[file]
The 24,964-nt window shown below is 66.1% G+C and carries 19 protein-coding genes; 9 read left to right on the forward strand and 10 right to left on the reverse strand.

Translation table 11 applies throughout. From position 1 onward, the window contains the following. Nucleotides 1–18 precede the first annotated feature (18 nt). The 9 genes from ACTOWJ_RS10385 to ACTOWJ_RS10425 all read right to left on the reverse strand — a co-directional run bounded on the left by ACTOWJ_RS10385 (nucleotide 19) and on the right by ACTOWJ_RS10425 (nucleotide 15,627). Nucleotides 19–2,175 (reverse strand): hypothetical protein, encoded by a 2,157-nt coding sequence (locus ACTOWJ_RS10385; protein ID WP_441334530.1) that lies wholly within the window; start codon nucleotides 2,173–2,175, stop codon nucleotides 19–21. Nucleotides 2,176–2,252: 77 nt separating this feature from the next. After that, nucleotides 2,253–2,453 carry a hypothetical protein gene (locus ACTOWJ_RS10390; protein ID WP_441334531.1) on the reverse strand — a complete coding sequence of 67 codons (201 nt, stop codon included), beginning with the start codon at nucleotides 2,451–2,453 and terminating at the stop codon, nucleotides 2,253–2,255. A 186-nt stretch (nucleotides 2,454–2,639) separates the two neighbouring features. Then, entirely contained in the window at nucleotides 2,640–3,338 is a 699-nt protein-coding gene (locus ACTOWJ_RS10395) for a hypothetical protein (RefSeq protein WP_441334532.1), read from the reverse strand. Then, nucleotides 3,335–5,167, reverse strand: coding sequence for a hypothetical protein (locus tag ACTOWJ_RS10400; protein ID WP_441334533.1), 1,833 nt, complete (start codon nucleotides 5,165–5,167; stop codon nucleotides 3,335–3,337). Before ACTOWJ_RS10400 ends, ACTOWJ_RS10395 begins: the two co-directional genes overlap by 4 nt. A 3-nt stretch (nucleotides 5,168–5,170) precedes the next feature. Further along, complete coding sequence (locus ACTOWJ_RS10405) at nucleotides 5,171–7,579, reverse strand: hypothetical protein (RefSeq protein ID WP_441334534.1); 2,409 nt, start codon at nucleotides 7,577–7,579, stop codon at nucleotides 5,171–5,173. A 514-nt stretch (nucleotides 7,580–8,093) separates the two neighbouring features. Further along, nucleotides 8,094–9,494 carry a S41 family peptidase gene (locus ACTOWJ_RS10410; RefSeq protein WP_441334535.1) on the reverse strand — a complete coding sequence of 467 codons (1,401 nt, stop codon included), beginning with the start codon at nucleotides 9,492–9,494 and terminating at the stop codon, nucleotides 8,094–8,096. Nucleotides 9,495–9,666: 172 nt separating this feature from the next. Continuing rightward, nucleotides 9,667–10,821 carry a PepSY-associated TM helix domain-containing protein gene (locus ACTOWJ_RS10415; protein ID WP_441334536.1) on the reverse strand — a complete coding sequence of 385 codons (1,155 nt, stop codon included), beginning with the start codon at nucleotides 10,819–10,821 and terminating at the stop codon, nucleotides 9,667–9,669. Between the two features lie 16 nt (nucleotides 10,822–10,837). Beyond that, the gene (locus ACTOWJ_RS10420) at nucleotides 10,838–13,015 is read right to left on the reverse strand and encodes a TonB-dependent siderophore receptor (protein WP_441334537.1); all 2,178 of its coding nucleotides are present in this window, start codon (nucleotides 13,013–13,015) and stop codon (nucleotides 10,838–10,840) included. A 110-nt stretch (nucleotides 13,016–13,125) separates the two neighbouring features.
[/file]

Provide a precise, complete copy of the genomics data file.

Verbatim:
The 24,964-nt window shown below is 66.1% G+C and carries 19 protein-coding genes; 9 read left to right on the forward strand and 10 right to left on the reverse strand.

Translation table 11 applies throughout. From position 1 onward, the window contains the following. Nucleotides 1–18 precede the first annotated feature (18 nt). The 9 genes from ACTOWJ_RS10385 to ACTOWJ_RS10425 all read right to left on the reverse strand — a co-directional run bounded on the left by ACTOWJ_RS10385 (nucleotide 19) and on the right by ACTOWJ_RS10425 (nucleotide 15,627). Nucleotides 19–2,175 (reverse strand): hypothetical protein, encoded by a 2,157-nt coding sequence (locus ACTOWJ_RS10385; protein ID WP_441334530.1) that lies wholly within the window; start codon nucleotides 2,173–2,175, stop codon nucleotides 19–21. Nucleotides 2,176–2,252: 77 nt separating this feature from the next. After that, nucleotides 2,253–2,453 carry a hypothetical protein gene (locus ACTOWJ_RS10390; protein ID WP_441334531.1) on the reverse strand — a complete coding sequence of 67 codons (201 nt, stop codon included), beginning with the start codon at nucleotides 2,451–2,453 and terminating at the stop codon, nucleotides 2,253–2,255. A 186-nt stretch (nucleotides 2,454–2,639) separates the two neighbouring features. Then, entirely contained in the window at nucleotides 2,640–3,338 is a 699-nt protein-coding gene (locus ACTOWJ_RS10395) for a hypothetical protein (RefSeq protein WP_441334532.1), read from the reverse strand. Then, nucleotides 3,335–5,167, reverse strand: coding sequence for a hypothetical protein (locus tag ACTOWJ_RS10400; protein ID WP_441334533.1), 1,833 nt, complete (start codon nucleotides 5,165–5,167; stop codon nucleotides 3,335–3,337). Before ACTOWJ_RS10400 ends, ACTOWJ_RS10395 begins: the two co-directional genes overlap by 4 nt. A 3-nt stretch (nucleotides 5,168–5,170) precedes the next feature. Further along, complete coding sequence (locus ACTOWJ_RS10405) at nucleotides 5,171–7,579, reverse strand: hypothetical protein (RefSeq protein ID WP_441334534.1); 2,409 nt, start codon at nucleotides 7,577–7,579, stop codon at nucleotides 5,171–5,173. A 514-nt stretch (nucleotides 7,580–8,093) separates the two neighbouring features. Further along, nucleotides 8,094–9,494 carry a S41 family peptidase gene (locus ACTOWJ_RS10410; RefSeq protein WP_441334535.1) on the reverse strand — a complete coding sequence of 467 codons (1,401 nt, stop codon included), beginning with the start codon at nucleotides 9,492–9,494 and terminating at the stop codon, nucleotides 8,094–8,096. Nucleotides 9,495–9,666: 172 nt separating this feature from the next. Continuing rightward, nucleotides 9,667–10,821 carry a PepSY-associated TM helix domain-containing protein gene (locus ACTOWJ_RS10415; protein ID WP_441334536.1) on the reverse strand — a complete coding sequence of 385 codons (1,155 nt, stop codon included), beginning with the start codon at nucleotides 10,819–10,821 and terminating at the stop codon, nucleotides 9,667–9,669. Between the two features lie 16 nt (nucleotides 10,822–10,837). Beyond that, the gene (locus ACTOWJ_RS10420) at nucleotides 10,838–13,015 is read right to left on the reverse strand and encodes a TonB-dependent siderophore receptor (protein WP_441334537.1); all 2,178 of its coding nucleotides are present in this window, start codon (nucleotides 13,013–13,015) and stop codon (nucleotides 10,838–10,840) included. A 110-nt stretch (nucleotides 13,016–13,125) separates the two neighbouring features.